Yes, this record was technically released in late 2016, but it falls within Invisible Oranges’s “December to December” rubric, so I’m including it here. Death Worship is a war metal supergroup comprised of Ryan “Deathlord of Abomination and War Apocalypse” Forster (Blasphemy, Conqueror), Gerry “Nocturnal Grave Desecrator and Black Winds” Buhl (Blasphemy), and James Read (Revenge, Axis of Advance). Needless to say, it provides the most “orthodox” war metal sound of any release this year: J. Read’s signature tumbling drum style blends effortlessly with Forster’s sliding, slashing Blasphemic Nuklearriffage, and Black Winds has lost none of the power of his breathy, blast radius delivery since Fallen Angel of Doom. The production is crisp and perfectly balanced, allowing every blast hit to register and every chord change to punch through, but in a way that sounds organic and powerful. This album is war metal perfection, and I’d even go so far to say is best viewed as a companion piece to Conqueror’s legendary War.Cult.Supremacy. Ross Bay Cult Eternal!
Formed from the wreckage of the uncompromising Warpvomit after the ultimely demise of Clayton “Misanthrofuhrer, the Architect of Extinction” Vargo in 2016, Crurifragium blasted onto the war metal scene in 2017 with Beasts of the Temple of Satan. This album is as bestial as the bizarre, Satanik lion-skull-vulture chimera on its cover: off-kilter production, deep guttual vocals, and drums that don’t so much “pound” as truly “bludgeon” belie a distinct Beherit influence. But Crurifragium are every bit their own beast: there’s a distinctly gonzo machismo to their music and a particular kind of madness that other war metal bands lack. Shredding solos with a distinctly Try Azagthoth bent slip in and out of songs at weird places; church bells ring where you least expect them. Weregoat captured the essence of obscure rituals this year, but Crurifragium captured the sound of Hell itself: all uproarious darkness and demonic perversity. This one gets my vote for “best album to clandestinely listen to when you’ve been dragged to church by your family for Christmas” of 2017.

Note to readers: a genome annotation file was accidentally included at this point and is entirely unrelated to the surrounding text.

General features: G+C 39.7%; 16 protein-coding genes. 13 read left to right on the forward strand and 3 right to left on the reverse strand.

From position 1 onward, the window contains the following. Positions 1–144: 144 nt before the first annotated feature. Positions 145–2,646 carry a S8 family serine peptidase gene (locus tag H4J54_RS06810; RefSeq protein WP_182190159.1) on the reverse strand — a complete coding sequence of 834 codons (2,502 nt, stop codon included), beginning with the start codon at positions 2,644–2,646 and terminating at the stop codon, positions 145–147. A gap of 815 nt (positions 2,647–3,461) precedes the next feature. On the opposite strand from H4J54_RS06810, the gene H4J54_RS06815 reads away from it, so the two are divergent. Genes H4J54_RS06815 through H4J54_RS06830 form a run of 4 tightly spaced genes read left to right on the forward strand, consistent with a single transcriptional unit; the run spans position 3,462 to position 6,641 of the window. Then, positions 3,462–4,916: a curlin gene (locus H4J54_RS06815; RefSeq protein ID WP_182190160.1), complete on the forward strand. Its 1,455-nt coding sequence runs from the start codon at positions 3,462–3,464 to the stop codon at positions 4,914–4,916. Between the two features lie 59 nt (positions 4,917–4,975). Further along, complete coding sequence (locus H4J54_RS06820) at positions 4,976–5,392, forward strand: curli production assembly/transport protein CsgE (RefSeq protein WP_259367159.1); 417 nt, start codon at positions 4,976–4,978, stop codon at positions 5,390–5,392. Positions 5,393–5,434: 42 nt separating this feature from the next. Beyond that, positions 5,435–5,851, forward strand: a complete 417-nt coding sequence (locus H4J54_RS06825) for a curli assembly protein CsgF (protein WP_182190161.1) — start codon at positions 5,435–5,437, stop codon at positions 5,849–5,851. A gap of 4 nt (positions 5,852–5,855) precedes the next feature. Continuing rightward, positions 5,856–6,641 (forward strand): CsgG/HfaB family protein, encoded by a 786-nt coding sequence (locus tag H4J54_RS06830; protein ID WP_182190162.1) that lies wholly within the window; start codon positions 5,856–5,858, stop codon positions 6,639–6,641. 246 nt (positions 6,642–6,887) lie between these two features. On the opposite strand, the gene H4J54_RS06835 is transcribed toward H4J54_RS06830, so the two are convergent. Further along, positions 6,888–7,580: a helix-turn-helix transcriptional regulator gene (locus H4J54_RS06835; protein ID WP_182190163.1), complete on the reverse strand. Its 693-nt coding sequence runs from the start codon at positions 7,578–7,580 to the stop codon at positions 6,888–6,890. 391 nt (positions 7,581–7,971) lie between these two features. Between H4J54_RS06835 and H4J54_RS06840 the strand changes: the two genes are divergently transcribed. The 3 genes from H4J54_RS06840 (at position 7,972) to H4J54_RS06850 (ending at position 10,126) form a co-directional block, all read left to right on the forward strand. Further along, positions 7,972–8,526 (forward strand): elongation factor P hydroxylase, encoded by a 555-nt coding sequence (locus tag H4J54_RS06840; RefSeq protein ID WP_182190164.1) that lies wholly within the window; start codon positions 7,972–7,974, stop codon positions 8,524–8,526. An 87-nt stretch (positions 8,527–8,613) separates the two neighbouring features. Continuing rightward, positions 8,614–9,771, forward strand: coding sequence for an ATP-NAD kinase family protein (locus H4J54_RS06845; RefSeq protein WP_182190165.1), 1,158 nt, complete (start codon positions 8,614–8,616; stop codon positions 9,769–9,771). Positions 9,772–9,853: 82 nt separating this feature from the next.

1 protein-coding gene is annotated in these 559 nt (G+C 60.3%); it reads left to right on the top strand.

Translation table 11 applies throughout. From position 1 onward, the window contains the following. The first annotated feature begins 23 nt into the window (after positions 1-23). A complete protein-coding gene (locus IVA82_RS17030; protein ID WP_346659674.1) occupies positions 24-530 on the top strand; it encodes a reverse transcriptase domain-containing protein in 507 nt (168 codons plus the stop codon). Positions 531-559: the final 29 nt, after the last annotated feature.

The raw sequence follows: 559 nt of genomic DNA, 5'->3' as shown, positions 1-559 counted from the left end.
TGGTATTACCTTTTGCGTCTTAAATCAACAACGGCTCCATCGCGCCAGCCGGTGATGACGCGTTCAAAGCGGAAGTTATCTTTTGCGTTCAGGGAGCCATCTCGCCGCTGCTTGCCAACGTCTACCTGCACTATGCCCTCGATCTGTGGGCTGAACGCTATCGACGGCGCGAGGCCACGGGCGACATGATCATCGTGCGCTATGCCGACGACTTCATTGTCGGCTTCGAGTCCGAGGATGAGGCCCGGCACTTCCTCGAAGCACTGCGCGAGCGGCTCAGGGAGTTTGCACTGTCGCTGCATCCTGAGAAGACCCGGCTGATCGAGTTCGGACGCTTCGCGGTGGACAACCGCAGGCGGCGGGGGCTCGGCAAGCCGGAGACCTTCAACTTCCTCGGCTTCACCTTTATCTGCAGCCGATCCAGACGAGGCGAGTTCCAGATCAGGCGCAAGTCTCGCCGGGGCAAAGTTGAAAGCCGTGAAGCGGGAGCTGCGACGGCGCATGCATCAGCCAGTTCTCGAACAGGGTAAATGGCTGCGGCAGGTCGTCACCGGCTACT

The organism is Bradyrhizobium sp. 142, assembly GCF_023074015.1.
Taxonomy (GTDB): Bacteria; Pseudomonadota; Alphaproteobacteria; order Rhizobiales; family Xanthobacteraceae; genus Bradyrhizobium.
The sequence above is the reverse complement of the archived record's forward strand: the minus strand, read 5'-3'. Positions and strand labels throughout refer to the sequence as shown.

Ululatum Tollunt’s 2017 offering, Quantum Noose of Usurpation, is essentially an updated version of their superb 2016 demo Order of the Morningstars. This fairly new band is unique stylistically among their war metal brethren in that they blend their murky, seething black/death with the sort of space age aura that was used to the hilt last year by such bands as Blood Incantation or Chthe’ilist. Don’t let the cosmic trappings fool you, though, this is still war metal, as fierce and occluded as beyond an event horizon. And unlike many of their peers, Ululatum Tollunt know when to drop into a breakdown or a half-time stomp (“groove” is not the word I would use), especially on “Serpentine Despoilers.” This is the sound of watching your body stretched by the inescapable gravity of a black hole until your individual atoms decouple.
In this year of crushing war metal releases, Pig’s Blood’s self-titled debut stood boot and fist above the rest, for two main reasons. Their music, obviously, is unfuckwithable, essentially Antichrist Siege Machine’s punk-inflected war metal imbued with death metal technicality and riffing. The production is as clean as war metal gets, but natural, flowing, never giving in to compression or an uncomfortably clean mix. What also sets Pig’s Blood apart is their message: so many war metal bands get caught up in such extremes of Satanism or martial posturing that their attempts at presenting a super-serious image can come across as cartoonish. Pig’s Blood, however, are deathly serious: their influences are serial killers and misanthropes, not demons or cosmic beasts. Look at their song titles: “The First Step In Making Things Right,” “Rats (This World Is A Sewer).” Altarage channelled a cruel intelligence through a haptic void, but Pig’s Blood ARE that cruel intelligence. Listening to this album strikes me as being similar to entering Carl Panzram’s mind: nothing but rage, hate, and malice, viewed through the all-too-real prism of human consciousness. Pig’s Blood is fucking devastating in every sense, and as such more than deserve the top war metal (dis)honors for MMXVII.